“Mainly I think I need to focus on wrestling consistently and confident no matter who the opponent is so when it is my time to wrestle in Hilton I can put on a show for our fans, and really have fun doing it. I want to showcase my abilities and accomplish my goals of being a wrestler who left in impact on the Iowa State wrestling program.”
And for Coleman the opportunity to wrestle in front of the Cyclone crowd in Hilton is something he has dreamed about for a long time. Coleman grew up wrestling a mere six minute drive from Hilton Coliseum, racking up countless high school accolades at Ames High School. Being a local product gives Coleman a strong appreciation for his current program and with the opportunity to be a part of the rebuilding of that legacy is a role Coleman is eager to take on.
“Rebuilding Iowa State wrestling is very important to me because I’ve grown up watching the program closely and I always knew growing up that I wanted to wrestle for Iowa State. Now that I’m here I have a chance to play a role in changing the culture and rebuilding this program which is an awesome feeling. Growing up in Ames also means I have a lot of people in the community watching me closely and its important to me to make them proud.”
When he committed to Iowa State before the start of his senior year, Coleman thought he would be wrestling under Olympic gold medalist Kevin Jackson, but with results not matching fan expectations Jackson stepped down mid-season which allowed the university to lure Kevin Dresser away Virginia Tech almost 11 months ago.
Despite the change in leadership Coleman remain committed to his hometown program and even though his time in the practice room has been limited, Coleman commented that he has already seen changes in how his teammates go about practice.
“The atmosphere in the wrestling room has changed from my first practices at Iowa State. I feel like people on the team are giving more effort and starting to push themselves to new limits from when we first started. We still have a lot of growing to do and the atmosphere in the room could look totally different in the next few months.”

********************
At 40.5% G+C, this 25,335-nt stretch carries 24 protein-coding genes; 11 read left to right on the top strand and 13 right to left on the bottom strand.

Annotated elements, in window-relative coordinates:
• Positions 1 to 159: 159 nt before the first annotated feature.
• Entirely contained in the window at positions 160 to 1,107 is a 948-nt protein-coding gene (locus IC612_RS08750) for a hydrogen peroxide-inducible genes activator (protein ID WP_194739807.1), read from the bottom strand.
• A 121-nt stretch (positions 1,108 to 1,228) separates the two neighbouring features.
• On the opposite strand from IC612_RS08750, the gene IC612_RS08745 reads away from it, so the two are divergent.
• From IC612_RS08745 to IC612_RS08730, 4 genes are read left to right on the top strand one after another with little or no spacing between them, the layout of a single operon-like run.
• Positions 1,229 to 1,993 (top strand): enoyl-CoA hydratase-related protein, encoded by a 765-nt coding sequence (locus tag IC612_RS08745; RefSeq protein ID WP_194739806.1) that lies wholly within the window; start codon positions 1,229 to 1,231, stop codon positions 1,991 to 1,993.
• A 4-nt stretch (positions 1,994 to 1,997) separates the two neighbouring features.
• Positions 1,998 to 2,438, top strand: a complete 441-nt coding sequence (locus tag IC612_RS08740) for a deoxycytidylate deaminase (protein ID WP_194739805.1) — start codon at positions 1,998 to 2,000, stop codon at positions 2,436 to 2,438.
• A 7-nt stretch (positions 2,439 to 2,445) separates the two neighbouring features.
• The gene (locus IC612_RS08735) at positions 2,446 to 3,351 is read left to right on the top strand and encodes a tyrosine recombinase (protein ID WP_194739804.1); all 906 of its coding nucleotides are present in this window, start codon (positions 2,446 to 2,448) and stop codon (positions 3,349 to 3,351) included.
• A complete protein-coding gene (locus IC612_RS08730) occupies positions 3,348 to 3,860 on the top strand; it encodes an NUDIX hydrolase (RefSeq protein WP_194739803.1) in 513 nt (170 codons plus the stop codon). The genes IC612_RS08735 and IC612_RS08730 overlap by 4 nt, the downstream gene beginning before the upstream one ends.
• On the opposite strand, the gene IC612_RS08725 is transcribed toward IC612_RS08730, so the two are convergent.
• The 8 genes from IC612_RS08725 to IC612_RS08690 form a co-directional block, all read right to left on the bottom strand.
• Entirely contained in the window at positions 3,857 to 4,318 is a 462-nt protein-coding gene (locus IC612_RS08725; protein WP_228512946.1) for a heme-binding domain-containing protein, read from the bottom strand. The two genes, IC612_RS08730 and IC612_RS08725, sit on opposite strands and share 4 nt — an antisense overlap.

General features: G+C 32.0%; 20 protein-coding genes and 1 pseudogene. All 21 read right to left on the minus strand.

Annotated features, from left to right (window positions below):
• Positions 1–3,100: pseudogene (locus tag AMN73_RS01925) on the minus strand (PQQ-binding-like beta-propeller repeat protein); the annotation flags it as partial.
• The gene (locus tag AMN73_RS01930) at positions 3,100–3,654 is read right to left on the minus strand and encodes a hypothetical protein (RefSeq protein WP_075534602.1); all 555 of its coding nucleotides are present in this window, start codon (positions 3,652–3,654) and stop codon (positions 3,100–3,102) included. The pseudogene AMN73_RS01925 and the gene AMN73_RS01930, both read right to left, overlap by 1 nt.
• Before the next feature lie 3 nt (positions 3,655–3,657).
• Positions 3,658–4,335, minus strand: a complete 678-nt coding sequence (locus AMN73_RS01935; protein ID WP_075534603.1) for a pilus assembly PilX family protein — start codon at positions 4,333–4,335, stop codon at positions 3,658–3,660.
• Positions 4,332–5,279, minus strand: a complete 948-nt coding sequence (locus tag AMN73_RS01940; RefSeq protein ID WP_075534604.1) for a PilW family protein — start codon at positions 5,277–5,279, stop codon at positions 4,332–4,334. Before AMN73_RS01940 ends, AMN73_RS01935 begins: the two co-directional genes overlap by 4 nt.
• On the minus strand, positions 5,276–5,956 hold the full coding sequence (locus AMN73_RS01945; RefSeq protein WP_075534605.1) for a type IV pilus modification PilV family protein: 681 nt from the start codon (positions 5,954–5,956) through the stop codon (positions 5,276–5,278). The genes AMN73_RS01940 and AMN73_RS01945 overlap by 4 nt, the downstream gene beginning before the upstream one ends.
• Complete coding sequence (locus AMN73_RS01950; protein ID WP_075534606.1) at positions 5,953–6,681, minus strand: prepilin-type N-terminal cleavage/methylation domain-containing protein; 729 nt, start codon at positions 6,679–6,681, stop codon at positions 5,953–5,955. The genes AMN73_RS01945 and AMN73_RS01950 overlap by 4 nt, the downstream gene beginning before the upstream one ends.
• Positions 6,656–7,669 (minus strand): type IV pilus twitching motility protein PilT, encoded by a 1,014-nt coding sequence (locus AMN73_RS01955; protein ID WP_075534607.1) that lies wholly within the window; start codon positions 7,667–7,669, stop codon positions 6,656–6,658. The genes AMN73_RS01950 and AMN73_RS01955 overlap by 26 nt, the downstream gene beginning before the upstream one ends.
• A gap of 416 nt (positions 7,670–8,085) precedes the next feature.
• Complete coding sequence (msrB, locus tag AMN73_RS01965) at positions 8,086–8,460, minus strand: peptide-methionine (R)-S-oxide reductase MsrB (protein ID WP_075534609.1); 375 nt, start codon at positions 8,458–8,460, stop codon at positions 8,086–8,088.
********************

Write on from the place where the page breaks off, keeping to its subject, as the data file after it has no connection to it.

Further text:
To date Dresser has coached his team in five duals and used four different starters at 174 pounds, none of them named Marcus Coleman. It’s been an interesting debate as it looks as though the current lineup would benefit from having Coleman starting, with four close dual losses and the current quad of 174’s 1-4 in duals, a Coleman win in any of those duals could have gone a long way in providing the necessary win to propel the team to a victory.
“He is the best guy,” Dresser said of his 174-pound roster, “But common sense tells you that a 20 year-old Marcus Coleman is going to be a lot better than a 19 year-old Marcus Coleman and if both of them are considered freshman its a pretty easy decision.
“There are kids that are ready to go right away. Could he win a lot of matches in college right now? Yes, but he can win a lot more next year at this time.”
Dresser has maintained a strong position on keeping that redshirt on Coleman as a benefit to his wrestler and team’s future, something that his athlete echoed in our interview.
“As of right now, the plan is to keep my as a redshirt.” Coleman said, “I’m confident that my coaches know what’s best for me and are setting me up to have the best career possible.”
For now Coleman is focused on getting better and looking forward to competing in a couple more opens this season. This summer he plans to make a run at making USA Wrestling’s Junior World freestyle team. He is also making the most of his redshirt year by learning lessons that will set him up to be successful in his future when he is finally able to take the mat as the starter.
“It was great experience getting to finally wrestle in Hilton instead of watching.” Coleman said of competing on his home mat at the Harold Nichols Open, “I was a little nervous wrestling in my first college tournament and I didn’t get the result I was hoping for but I’m looking forward to competing at Hilton the next few years.”